At least 58 patients, 20 of whom were being treated for Covid-19, were shifted from the BMC-run Kasturba hospital at Agripada in central Mumbai and around 400 residents from nearby buildings were evacuated following liquid petroleum gas (LPG) leak at the hospital premises on Saturday.
The incident occurred at 11.34 am in the hospital’s LPG gas yard, which supplies gas for cooking and equipment sterilisation purposes. The capacity of the above-ground gas tank is 10 metric tonne (MT). It is suspected that the tank joint ruptured while excavation work was being undertaken in the vicinity.
At the time of the incident, the tank was half full. In over two hours after the incident, the storage had dropped to 3.5 MT.
“This morning, somebody was working with an excavation machine near the LPG tank. It is suspected that the JCB touched the tank, causing the leakage,” said Kishor Ghadigaonkar, Assistant Divisional Fire Officer of Mumbai Fire Brigade.
While the hospital with 934 beds is spread over a large area, the effects of the leakage were primarily felt by occupants of building 148 abutting the LPG gas yard. The two-storey building has five wards, including an ICU and two laboratories.
In all, 58 patients present in the building at the time of the incident had to be evacuated. “The patients were shifted to another building. Kasturba hospital has a large complex,” said Additional Municipal Commissioner Suresh Kakani, in charge of BMC health and disaster management departments. The BMC also had to evacuate residents from buildings near the hospital.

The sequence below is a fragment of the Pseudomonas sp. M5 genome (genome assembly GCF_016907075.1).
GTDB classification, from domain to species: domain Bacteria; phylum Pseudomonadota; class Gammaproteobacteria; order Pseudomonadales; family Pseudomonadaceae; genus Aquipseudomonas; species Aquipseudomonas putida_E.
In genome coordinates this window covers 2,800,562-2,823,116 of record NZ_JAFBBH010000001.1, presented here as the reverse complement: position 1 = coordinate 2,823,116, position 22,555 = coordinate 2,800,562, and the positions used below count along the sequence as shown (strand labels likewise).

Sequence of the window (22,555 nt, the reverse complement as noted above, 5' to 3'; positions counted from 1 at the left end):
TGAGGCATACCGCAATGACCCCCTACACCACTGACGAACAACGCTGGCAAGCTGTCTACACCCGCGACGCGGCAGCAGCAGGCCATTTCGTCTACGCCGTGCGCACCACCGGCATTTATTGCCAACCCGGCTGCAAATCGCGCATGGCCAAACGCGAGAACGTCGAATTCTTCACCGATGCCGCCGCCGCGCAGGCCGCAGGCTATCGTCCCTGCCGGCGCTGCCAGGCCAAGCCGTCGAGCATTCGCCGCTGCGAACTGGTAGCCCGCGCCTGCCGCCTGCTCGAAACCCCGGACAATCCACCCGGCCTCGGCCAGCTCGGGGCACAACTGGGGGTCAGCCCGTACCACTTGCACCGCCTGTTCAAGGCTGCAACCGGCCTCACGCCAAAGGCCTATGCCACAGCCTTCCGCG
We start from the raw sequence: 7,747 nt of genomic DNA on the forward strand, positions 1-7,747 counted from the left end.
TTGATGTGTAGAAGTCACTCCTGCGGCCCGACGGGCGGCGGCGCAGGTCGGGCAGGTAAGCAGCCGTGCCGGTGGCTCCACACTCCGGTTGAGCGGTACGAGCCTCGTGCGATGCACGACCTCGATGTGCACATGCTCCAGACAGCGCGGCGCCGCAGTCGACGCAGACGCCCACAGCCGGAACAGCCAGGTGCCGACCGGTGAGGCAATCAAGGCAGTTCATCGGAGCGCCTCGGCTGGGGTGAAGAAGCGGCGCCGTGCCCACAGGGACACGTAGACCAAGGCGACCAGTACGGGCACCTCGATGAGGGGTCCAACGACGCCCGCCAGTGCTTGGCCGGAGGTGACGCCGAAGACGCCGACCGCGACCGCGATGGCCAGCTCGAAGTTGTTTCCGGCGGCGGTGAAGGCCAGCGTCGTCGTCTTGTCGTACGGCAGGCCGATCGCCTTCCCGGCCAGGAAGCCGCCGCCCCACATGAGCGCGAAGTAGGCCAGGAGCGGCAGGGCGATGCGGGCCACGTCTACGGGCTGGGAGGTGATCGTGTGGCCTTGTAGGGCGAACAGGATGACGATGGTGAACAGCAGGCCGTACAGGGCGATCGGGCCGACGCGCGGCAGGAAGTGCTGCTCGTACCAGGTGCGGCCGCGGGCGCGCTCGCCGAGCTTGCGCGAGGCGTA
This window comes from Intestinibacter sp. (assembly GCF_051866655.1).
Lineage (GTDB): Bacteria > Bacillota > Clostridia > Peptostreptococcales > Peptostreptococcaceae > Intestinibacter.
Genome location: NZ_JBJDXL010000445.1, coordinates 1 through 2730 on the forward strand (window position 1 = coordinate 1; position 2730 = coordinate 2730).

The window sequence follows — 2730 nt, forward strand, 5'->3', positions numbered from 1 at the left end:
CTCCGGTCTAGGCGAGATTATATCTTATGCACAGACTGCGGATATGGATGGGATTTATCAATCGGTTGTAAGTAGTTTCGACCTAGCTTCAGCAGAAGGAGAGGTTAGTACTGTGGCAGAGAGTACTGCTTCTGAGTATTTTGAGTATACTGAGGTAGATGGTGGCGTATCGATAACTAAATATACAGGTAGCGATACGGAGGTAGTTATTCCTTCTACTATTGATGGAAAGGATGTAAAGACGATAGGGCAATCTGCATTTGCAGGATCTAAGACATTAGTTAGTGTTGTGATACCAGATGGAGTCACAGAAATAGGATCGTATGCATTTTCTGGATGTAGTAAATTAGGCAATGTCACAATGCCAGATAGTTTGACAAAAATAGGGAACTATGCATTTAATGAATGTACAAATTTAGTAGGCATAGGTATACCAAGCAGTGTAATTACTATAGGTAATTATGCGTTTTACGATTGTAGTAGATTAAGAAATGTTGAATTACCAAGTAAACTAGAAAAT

The civic body has ordered an inquiry into the incident. “We have asked the fire brigade to submit a report,” Kakani said.
Officials said that the gas leakage from the tanker was initially spotted by a worker repairing an air-conditioner. According to a Shiv Sena worker who lives near the hospital, there was panic soon after the leakage and patients were seen running out holding IV fluid sets in their hands.
The fire brigade arrived at the hospital around 12 pm. Three jumbo water tanks and fire engines each were pressed into service. Chief Fire Officer Hemant Parab said, “The leakage began from a joint in the tank.”
While the fire team initially tried to seal the leakage, only 60 per cent of the leak could be controlled. Later, a team from Hindustan Petroleum Corporation Limited (HPCL) was called in. Following this, HPCL’s regional manager called for mobile tankers to decant the tank. “We noticed that there was still 3.5 MT of gas left in the tanker. Following this, a container with a storage capacity of 6 MT was called from Kharghar. As it was urgent, we coordinated with the necessary departments and arranged for a green corridor,” said an official.
The tank – almost 40-ft long – reached the hospital around 4 pm. But because the container was big and the lanes leading to Kasturba hospital were narrow, the container could not reach the spot. Subsequently, two smaller tankers were arranged to store four MT of gas.
“We created two other green corridors for these two tankers from Kalamboli and Uran, respectively. The tankers arrived around 7 pm, after which the process to transfer the gas was initiated,” said another official.
Kasturba hospital was the first Covid-19 facility and testing lab in the city. On August 4, Chief Minister Uddhav Thackeray had inaugurated Mumbai’s first genome sequencing laboratory in the hospital but it was yet to become operational.
The structure that was evacuated houses the hospital’s laboratory where testing for Covid-19 and several other diseases like malaria, dengue and swine flu also takes place. A senior scientist said power supply to the lab was switched off as precaution after the leakage.
Nair hospital Dean Ramesh Bharmal said that his hospital had been asked to perform additional tests since Kasturba hospital’s lab was shut.
With inputs from Sagar Rajput
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